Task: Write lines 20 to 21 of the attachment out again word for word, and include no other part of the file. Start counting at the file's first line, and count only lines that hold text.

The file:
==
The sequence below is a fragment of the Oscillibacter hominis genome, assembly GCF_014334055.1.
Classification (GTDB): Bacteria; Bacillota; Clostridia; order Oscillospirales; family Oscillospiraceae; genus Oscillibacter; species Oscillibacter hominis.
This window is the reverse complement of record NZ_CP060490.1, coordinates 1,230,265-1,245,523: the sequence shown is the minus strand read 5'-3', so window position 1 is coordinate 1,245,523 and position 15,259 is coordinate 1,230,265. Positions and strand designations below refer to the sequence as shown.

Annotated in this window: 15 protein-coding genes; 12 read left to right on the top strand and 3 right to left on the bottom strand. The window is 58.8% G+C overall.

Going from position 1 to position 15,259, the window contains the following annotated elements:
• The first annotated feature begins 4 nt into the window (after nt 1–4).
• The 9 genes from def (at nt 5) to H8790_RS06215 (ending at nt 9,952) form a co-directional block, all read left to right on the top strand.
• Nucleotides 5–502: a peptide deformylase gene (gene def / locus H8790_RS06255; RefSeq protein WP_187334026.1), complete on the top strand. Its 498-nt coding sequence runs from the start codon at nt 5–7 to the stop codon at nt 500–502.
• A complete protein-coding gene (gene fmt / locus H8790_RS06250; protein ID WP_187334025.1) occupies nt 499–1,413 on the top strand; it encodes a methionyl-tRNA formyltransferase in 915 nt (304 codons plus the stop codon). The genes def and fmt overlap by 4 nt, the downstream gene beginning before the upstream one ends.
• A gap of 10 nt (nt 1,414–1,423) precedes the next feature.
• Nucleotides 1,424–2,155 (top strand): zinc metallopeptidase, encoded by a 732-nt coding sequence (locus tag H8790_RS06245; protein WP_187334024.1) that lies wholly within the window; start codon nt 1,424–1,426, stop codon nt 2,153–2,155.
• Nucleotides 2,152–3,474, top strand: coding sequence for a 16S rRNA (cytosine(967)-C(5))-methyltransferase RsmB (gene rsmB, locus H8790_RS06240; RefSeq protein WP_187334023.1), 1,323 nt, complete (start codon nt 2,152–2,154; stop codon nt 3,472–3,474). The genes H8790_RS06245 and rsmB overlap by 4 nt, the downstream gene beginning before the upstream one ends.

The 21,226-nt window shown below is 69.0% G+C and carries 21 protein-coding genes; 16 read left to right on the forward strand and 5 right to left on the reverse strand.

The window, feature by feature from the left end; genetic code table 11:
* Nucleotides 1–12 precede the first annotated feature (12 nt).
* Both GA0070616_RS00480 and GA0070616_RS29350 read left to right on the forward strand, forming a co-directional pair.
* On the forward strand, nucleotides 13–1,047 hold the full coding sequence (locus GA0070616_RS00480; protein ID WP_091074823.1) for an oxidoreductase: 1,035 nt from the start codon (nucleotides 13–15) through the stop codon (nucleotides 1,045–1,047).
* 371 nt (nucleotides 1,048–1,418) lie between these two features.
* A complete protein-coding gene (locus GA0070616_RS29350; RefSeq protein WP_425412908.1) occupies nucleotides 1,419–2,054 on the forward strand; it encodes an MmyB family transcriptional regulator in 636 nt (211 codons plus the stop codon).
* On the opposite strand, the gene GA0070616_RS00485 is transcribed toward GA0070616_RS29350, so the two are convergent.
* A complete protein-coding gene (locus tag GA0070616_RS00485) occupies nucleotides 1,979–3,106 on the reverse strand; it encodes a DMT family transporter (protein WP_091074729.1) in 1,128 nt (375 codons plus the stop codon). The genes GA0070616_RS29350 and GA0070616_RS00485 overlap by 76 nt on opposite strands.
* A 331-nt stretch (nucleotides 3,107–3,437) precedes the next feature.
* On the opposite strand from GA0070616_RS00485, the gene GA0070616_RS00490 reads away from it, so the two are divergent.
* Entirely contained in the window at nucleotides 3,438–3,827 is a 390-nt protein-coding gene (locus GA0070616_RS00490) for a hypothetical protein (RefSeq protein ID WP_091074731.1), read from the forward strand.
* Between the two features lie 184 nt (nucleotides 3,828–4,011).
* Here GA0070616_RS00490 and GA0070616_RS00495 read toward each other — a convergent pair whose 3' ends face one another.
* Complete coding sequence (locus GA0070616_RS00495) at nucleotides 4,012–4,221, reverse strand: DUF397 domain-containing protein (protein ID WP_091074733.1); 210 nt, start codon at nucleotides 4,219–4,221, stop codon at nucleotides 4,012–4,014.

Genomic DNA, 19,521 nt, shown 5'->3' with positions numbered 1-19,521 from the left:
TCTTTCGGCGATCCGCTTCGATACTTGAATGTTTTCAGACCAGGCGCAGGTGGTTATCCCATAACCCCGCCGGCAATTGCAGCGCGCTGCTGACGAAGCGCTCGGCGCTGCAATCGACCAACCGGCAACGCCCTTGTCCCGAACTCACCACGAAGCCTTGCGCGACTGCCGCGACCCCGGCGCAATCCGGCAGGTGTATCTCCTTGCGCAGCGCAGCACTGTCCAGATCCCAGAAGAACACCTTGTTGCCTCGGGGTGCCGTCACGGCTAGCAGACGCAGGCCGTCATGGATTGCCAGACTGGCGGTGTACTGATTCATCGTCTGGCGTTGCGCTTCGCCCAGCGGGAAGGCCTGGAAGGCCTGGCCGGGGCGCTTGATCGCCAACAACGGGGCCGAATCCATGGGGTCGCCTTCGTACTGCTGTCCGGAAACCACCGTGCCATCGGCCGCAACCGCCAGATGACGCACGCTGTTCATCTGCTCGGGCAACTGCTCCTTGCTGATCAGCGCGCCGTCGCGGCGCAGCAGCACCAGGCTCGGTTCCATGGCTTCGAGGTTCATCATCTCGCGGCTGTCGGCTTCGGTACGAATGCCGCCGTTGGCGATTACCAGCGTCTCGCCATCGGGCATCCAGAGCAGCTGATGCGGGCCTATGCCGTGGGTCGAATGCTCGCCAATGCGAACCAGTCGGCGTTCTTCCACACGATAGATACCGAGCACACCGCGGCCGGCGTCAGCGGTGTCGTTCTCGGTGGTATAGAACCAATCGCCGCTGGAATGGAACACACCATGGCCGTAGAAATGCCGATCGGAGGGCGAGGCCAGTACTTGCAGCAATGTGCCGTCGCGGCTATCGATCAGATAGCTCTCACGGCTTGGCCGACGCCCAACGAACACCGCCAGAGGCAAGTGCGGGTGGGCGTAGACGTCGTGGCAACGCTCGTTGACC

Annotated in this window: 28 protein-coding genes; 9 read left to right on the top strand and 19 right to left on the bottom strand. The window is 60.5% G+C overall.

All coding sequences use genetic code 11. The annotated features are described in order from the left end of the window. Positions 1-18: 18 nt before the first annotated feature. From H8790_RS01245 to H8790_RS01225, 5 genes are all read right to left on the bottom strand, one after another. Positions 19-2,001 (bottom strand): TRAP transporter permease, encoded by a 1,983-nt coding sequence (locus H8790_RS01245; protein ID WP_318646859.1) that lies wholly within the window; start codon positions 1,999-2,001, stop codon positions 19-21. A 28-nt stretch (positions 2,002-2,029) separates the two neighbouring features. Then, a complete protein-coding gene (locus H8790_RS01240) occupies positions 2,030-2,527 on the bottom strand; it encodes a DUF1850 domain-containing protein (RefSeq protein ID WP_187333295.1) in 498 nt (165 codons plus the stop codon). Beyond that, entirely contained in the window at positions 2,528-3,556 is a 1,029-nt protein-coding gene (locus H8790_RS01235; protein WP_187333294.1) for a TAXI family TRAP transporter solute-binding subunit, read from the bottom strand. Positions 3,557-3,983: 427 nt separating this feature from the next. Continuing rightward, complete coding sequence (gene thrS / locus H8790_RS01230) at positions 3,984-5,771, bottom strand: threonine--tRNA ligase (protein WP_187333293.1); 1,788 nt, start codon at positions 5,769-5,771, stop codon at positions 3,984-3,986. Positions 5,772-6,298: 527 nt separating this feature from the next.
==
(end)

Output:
* On the opposite strand, the gene GA0070616_RS00485 is transcribed toward GA0070616_RS29350, so the two are convergent.
* A complete protein-coding gene (locus tag GA0070616_RS00485) occupies nucleotides 1,979–3,106 on the reverse strand; it encodes a DMT family transporter (protein WP_091074729.1) in 1,128 nt (375 codons plus the stop codon). The genes GA0070616_RS29350 and GA0070616_RS00485 overlap by 76 nt on opposite strands.